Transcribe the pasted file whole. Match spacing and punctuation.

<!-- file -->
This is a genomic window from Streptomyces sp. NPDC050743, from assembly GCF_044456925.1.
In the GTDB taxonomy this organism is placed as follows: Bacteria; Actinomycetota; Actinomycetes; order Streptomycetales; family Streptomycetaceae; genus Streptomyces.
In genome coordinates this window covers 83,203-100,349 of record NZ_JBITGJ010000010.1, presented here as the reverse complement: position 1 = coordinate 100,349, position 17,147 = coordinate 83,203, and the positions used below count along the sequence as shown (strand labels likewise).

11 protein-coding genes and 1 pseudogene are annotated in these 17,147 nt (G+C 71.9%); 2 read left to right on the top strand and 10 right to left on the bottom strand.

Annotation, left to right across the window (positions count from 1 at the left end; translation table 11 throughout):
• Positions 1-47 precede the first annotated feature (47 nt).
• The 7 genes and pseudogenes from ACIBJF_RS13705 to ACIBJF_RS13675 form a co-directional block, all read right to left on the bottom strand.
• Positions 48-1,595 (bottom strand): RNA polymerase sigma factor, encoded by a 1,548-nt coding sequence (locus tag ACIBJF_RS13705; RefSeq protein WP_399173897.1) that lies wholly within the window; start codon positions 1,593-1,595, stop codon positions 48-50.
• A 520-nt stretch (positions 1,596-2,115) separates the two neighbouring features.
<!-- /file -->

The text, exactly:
This is a genomic window from Streptomyces sp. NPDC050743, from assembly GCF_044456925.1.
In the GTDB taxonomy this organism is placed as follows: Bacteria; Actinomycetota; Actinomycetes; order Streptomycetales; family Streptomycetaceae; genus Streptomyces.
In genome coordinates this window covers 83,203-100,349 of record NZ_JBITGJ010000010.1, presented here as the reverse complement: position 1 = coordinate 100,349, position 17,147 = coordinate 83,203, and the positions used below count along the sequence as shown (strand labels likewise).

11 protein-coding genes and 1 pseudogene are annotated in these 17,147 nt (G+C 71.9%); 2 read left to right on the top strand and 10 right to left on the bottom strand.

Annotation, left to right across the window (positions count from 1 at the left end; translation table 11 throughout):
• Positions 1-47 precede the first annotated feature (47 nt).
• The 7 genes and pseudogenes from ACIBJF_RS13705 to ACIBJF_RS13675 form a co-directional block, all read right to left on the bottom strand.
• Positions 48-1,595 (bottom strand): RNA polymerase sigma factor, encoded by a 1,548-nt coding sequence (locus tag ACIBJF_RS13705; RefSeq protein WP_399173897.1) that lies wholly within the window; start codon positions 1,593-1,595, stop codon positions 48-50.
• A 520-nt stretch (positions 1,596-2,115) separates the two neighbouring features.